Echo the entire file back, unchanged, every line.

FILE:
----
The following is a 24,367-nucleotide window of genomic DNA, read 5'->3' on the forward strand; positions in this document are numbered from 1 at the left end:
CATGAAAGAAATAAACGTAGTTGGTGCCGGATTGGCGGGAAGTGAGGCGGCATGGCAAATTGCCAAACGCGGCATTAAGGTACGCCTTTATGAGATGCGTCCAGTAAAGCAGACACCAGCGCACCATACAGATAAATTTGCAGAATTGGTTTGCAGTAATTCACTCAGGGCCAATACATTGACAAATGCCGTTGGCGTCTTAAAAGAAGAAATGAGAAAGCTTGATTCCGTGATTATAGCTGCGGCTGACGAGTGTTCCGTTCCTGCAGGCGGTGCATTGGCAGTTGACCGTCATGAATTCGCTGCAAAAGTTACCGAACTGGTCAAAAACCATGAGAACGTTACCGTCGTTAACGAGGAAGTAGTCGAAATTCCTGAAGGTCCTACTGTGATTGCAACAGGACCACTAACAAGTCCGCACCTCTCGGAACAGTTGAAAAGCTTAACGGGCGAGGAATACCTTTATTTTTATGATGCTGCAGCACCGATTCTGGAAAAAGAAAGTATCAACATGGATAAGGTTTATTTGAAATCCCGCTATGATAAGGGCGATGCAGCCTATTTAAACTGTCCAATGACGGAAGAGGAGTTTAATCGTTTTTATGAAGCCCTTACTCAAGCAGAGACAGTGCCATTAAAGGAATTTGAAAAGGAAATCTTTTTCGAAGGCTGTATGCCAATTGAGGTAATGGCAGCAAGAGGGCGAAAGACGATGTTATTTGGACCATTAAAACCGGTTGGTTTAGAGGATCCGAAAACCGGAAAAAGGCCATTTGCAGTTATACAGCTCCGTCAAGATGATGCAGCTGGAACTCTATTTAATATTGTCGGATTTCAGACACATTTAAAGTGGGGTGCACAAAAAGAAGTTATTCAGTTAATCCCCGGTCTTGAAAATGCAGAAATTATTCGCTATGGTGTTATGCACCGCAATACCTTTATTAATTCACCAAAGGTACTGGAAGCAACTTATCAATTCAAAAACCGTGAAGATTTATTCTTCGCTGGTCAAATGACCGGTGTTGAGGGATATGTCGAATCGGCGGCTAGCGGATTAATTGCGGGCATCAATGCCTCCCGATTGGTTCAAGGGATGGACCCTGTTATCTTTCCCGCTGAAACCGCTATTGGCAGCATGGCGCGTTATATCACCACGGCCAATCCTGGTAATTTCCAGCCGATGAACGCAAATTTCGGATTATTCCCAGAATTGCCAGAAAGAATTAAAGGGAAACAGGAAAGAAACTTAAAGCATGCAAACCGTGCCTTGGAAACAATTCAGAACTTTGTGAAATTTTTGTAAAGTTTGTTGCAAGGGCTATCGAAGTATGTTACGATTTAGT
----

The following is a 24,367-nucleotide window of genomic DNA, read 5'->3' on the forward strand; positions in this document are numbered from 1 at the left end:
CATGAAAGAAATAAACGTAGTTGGTGCCGGATTGGCGGGAAGTGAGGCGGCATGGCAAATTGCCAAACGCGGCATTAAGGTACGCCTTTATGAGATGCGTCCAGTAAAGCAGACACCAGCGCACCATACAGATAAATTTGCAGAATTGGTTTGCAGTAATTCACTCAGGGCCAATACATTGACAAATGCCGTTGGCGTCTTAAAAGAAGAAATGAGAAAGCTTGATTCCGTGATTATAGCTGCGGCTGACGAGTGTTCCGTTCCTGCAGGCGGTGCATTGGCAGTTGACCGTCATGAATTCGCTGCAAAAGTTACCGAACTGGTCAAAAACCATGAGAACGTTACCGTCGTTAACGAGGAAGTAGTCGAAATTCCTGAAGGTCCTACTGTGATTGCAACAGGACCACTAACAAGTCCGCACCTCTCGGAACAGTTGAAAAGCTTAACGGGCGAGGAATACCTTTATTTTTATGATGCTGCAGCACCGATTCTGGAAAAAGAAAGTATCAACATGGATAAGGTTTATTTGAAATCCCGCTATGATAAGGGCGATGCAGCCTATTTAAACTGTCCAATGACGGAAGAGGAGTTTAATCGTTTTTATGAAGCCCTTACTCAAGCAGAGACAGTGCCATTAAAGGAATTTGAAAAGGAAATCTTTTTCGAAGGCTGTATGCCAATTGAGGTAATGGCAGCAAGAGGGCGAAAGACGATGTTATTTGGACCATTAAAACCGGTTGGTTTAGAGGATCCGAAAACCGGAAAAAGGCCATTTGCAGTTATACAGCTCCGTCAAGATGATGCAGCTGGAACTCTATTTAATATTGTCGGATTTCAGACACATTTAAAGTGGGGTGCACAAAAAGAAGTTATTCAGTTAATCCCCGGTCTTGAAAATGCAGAAATTATTCGCTATGGTGTTATGCACCGCAATACCTTTATTAATTCACCAAAGGTACTGGAAGCAACTTATCAATTCAAAAACCGTGAAGATTTATTCTTCGCTGGTCAAATGACCGGTGTTGAGGGATATGTCGAATCGGCGGCTAGCGGATTAATTGCGGGCATCAATGCCTCCCGATTGGTTCAAGGGATGGACCCTGTTATCTTTCCCGCTGAAACCGCTATTGGCAGCATGGCGCGTTATATCACCACGGCCAATCCTGGTAATTTCCAGCCGATGAACGCAAATTTCGGATTATTCCCAGAATTGCCAGAAAGAATTAAAGGGAAACAGGAAAGAAACTTAAAGCATGCAAACCGTGCCTTGGAAACAATTCAGAACTTTGTGAAATTTTTGTAAAGTTTGTTGCAAGGGCTATCGAAGTATGTTACGATTTAGT